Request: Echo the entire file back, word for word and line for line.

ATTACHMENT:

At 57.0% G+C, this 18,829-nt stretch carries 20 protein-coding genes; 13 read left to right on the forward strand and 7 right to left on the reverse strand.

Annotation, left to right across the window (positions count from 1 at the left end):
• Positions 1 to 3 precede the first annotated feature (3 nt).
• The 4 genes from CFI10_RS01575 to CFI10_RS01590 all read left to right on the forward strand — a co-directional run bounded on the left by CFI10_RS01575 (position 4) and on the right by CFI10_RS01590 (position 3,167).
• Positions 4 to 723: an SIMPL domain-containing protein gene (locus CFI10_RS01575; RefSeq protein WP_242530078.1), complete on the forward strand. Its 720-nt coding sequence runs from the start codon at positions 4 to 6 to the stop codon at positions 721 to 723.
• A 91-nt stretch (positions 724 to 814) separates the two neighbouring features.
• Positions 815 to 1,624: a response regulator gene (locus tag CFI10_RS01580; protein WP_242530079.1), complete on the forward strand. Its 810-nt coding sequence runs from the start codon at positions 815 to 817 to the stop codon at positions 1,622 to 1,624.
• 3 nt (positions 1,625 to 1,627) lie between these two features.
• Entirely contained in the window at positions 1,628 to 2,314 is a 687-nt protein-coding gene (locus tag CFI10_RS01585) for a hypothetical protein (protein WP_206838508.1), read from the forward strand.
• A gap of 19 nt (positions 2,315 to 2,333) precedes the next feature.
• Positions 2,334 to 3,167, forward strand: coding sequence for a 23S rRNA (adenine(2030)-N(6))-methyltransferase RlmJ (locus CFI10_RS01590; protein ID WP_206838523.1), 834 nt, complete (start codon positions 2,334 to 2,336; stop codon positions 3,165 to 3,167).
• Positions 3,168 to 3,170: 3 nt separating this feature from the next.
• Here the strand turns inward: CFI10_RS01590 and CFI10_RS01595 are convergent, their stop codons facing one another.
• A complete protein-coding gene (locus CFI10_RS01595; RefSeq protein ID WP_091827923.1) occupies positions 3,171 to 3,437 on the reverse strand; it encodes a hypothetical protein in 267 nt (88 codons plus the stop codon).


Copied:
At 57.0% G+C, this 18,829-nt stretch carries 20 protein-coding genes; 13 read left to right on the forward strand and 7 right to left on the reverse strand.

Annotation, left to right across the window (positions count from 1 at the left end):
• Positions 1 to 3 precede the first annotated feature (3 nt).
• The 4 genes from CFI10_RS01575 to CFI10_RS01590 all read left to right on the forward strand — a co-directional run bounded on the left by CFI10_RS01575 (position 4) and on the right by CFI10_RS01590 (position 3,167).
• Positions 4 to 723: an SIMPL domain-containing protein gene (locus CFI10_RS01575; RefSeq protein WP_242530078.1), complete on the forward strand. Its 720-nt coding sequence runs from the start codon at positions 4 to 6 to the stop codon at positions 721 to 723.
• A 91-nt stretch (positions 724 to 814) separates the two neighbouring features.
• Positions 815 to 1,624: a response regulator gene (locus tag CFI10_RS01580; protein WP_242530079.1), complete on the forward strand. Its 810-nt coding sequence runs from the start codon at positions 815 to 817 to the stop codon at positions 1,622 to 1,624.
• 3 nt (positions 1,625 to 1,627) lie between these two features.
• Entirely contained in the window at positions 1,628 to 2,314 is a 687-nt protein-coding gene (locus tag CFI10_RS01585) for a hypothetical protein (protein WP_206838508.1), read from the forward strand.
• A gap of 19 nt (positions 2,315 to 2,333) precedes the next feature.
• Positions 2,334 to 3,167, forward strand: coding sequence for a 23S rRNA (adenine(2030)-N(6))-methyltransferase RlmJ (locus CFI10_RS01590; protein ID WP_206838523.1), 834 nt, complete (start codon positions 2,334 to 2,336; stop codon positions 3,165 to 3,167).
• Positions 3,168 to 3,170: 3 nt separating this feature from the next.
• Here the strand turns inward: CFI10_RS01590 and CFI10_RS01595 are convergent, their stop codons facing one another.
• A complete protein-coding gene (locus CFI10_RS01595; RefSeq protein ID WP_091827923.1) occupies positions 3,171 to 3,437 on the reverse strand; it encodes a hypothetical protein in 267 nt (88 codons plus the stop codon).